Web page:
Laura and Edsol Edge, Mary and Kevin Tovornik

Laura and Edsol Edge and Mary and Kevin Tovornik study maps of one of Conway's flood-prone areas where hydrologists and engineers with Robinson Design Engineers hope to use natural solutions to impede flooding.

Flood stories were flowing through the Cordie Page building at Trinity United Methodist Church Thursday evening as more than 55 people turned out to help engineers come up with a plan to curb some future flash flooding in areas around the church.

The City of Conway and the Nature Conservancy together have started a move to impede future flooding using a $40,000 grant secured through the Nature Conservancy.

Joshua Robinson, principal engineer with the firm of Robinson Design Engineers, said the goal of the program is to use property owned by the City of Conway, thanks to buyouts from the Federal Emergency Management Agency, to come up with natural ways to deal with the flooding, a solution that mimics a natural system, that will look like natural wetlands in 30 years.

The company’s goal is to hold as much water on the city’s property as possible, he said, adding that he hopes this phase of the project will start a snowball effect that will lead to more money and more action.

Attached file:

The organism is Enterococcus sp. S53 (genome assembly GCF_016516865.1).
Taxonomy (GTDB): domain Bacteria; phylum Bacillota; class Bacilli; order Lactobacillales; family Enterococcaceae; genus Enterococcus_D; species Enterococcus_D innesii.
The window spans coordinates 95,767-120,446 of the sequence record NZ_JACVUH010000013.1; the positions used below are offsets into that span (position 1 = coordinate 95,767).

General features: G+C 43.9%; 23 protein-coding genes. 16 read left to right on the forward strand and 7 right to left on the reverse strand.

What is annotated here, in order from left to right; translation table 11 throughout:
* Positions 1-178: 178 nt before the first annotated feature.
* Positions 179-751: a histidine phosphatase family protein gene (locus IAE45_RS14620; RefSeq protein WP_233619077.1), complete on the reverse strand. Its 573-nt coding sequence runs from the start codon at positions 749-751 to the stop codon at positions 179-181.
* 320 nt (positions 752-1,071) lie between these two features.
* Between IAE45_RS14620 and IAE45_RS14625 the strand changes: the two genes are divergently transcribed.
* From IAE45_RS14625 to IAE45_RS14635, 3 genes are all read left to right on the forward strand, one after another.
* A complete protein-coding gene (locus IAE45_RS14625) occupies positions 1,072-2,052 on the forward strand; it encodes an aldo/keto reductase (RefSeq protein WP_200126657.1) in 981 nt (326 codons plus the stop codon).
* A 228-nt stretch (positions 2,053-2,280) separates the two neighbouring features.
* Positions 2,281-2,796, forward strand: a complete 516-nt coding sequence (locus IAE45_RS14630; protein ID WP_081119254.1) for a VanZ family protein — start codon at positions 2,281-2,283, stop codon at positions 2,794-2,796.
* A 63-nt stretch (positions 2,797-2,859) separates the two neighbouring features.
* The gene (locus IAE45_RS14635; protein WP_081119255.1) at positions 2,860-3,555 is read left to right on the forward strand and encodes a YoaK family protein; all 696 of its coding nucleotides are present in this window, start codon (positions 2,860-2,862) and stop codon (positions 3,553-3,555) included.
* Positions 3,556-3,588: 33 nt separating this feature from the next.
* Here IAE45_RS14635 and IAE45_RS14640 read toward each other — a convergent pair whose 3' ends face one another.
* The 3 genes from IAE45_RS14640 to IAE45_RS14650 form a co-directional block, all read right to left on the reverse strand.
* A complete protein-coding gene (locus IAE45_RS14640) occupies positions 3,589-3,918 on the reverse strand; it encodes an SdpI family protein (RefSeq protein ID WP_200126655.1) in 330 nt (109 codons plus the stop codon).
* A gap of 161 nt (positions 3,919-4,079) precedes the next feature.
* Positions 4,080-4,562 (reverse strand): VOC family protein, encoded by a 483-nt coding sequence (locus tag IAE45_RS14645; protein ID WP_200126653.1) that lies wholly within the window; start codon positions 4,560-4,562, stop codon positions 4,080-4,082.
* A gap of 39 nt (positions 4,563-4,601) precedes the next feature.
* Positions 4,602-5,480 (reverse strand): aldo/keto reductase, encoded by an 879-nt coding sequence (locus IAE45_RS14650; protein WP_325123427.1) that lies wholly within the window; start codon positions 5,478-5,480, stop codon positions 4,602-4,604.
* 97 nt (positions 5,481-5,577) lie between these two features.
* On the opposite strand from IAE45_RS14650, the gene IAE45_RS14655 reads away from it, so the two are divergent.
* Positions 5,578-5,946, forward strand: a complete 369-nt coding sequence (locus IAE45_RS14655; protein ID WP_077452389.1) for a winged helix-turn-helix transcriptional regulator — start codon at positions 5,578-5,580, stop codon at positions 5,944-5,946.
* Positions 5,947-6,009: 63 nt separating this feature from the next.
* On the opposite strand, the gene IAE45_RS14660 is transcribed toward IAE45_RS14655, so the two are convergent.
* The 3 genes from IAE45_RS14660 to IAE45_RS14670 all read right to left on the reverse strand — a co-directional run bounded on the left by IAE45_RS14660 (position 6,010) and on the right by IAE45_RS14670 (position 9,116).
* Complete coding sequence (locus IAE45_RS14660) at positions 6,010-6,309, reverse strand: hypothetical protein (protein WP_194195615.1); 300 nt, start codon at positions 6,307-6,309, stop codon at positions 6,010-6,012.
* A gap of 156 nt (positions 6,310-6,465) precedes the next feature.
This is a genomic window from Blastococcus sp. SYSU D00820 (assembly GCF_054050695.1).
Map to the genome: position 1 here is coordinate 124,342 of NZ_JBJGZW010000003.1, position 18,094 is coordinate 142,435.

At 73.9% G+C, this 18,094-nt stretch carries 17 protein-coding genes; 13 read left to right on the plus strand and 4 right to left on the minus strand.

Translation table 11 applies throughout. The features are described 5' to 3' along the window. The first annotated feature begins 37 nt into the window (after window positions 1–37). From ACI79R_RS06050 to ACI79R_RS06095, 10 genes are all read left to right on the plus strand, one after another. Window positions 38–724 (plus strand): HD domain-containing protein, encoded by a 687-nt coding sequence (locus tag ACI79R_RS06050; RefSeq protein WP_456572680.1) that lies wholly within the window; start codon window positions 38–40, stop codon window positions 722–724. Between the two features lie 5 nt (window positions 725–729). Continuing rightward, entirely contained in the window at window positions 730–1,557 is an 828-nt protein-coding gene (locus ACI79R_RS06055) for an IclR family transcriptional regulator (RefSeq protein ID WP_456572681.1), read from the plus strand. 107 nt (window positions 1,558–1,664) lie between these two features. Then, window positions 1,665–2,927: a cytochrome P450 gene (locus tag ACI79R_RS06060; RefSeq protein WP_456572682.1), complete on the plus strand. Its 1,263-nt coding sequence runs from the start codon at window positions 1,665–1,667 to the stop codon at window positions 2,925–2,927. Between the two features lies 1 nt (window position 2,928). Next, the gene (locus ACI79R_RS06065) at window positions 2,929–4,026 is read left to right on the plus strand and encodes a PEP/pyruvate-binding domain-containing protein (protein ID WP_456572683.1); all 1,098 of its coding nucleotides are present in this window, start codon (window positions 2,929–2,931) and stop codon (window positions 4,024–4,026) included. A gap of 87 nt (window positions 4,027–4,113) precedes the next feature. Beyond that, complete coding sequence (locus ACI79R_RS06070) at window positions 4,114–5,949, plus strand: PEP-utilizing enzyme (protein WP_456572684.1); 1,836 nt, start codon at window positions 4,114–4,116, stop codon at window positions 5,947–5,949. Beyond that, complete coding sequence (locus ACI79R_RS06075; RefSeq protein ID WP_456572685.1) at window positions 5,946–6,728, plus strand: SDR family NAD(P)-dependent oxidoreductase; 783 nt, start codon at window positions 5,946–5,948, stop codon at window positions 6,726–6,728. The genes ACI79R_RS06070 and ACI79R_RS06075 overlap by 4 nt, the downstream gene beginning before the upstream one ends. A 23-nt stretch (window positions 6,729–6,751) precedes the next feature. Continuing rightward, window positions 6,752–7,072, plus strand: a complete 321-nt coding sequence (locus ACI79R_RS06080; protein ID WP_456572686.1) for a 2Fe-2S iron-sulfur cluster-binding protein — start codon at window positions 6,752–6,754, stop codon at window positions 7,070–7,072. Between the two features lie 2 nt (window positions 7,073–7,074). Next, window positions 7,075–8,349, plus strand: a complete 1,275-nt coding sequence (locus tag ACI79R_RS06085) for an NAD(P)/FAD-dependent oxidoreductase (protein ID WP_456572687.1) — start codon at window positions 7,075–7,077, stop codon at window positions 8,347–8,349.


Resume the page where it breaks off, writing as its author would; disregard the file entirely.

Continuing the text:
The project, as planned now, will have three phases. The first happened Thursday evening when Robinson’s crew listened intently to people’s flood stories, the hindrances they see to fixing the problem and possible solutions they were willing to share.

Robinson said he doesn’t expect a solution to the problem to come out of the heads of the designers, but out of the residents’ insights.

The area the group hopes to use to hold back the water is bounded by Crabtree Canal and Sherwood Drive from the Canal to Long Avenue. It includes Godfrey Lane and Freeman Drive.

Hunter Jenkins said he went to the meeting because his house flooded, but he and his wife are back in now.

“It’s not an easy problem to solve and it’s not going to be solved overnight. I don’t know what the solution is. That’s why we got all the experts here to hopefully help us figure it out,” he said.

Former riverkeeper Hamp Shuping offered several points for the consultants to consider, saying that he’s been around the river all of his life and he lives in the affected neighborhood, although his home did not flood after Hurricane Florence.

He’s interested in seeing U.S. 501 and U.S. 501 Business raised enough to provide for water to flow under them.

He said people are aware that the roads are problems, but the cost to elevate them is high. Still he wants someone to look at them to see what might be done.

He also favors restricting development in flood-prone areas.

Shuping points to Mill Pond Road where much property is on the market now as a place that needs more control, saying if all of that property is developed, it will be a problem.

“…we’re just going to negate some of the work they’re going to do here,” he said.

Shuping said he’s heard lots of talk about retention ponds, but has some hesitancy about how much they can help.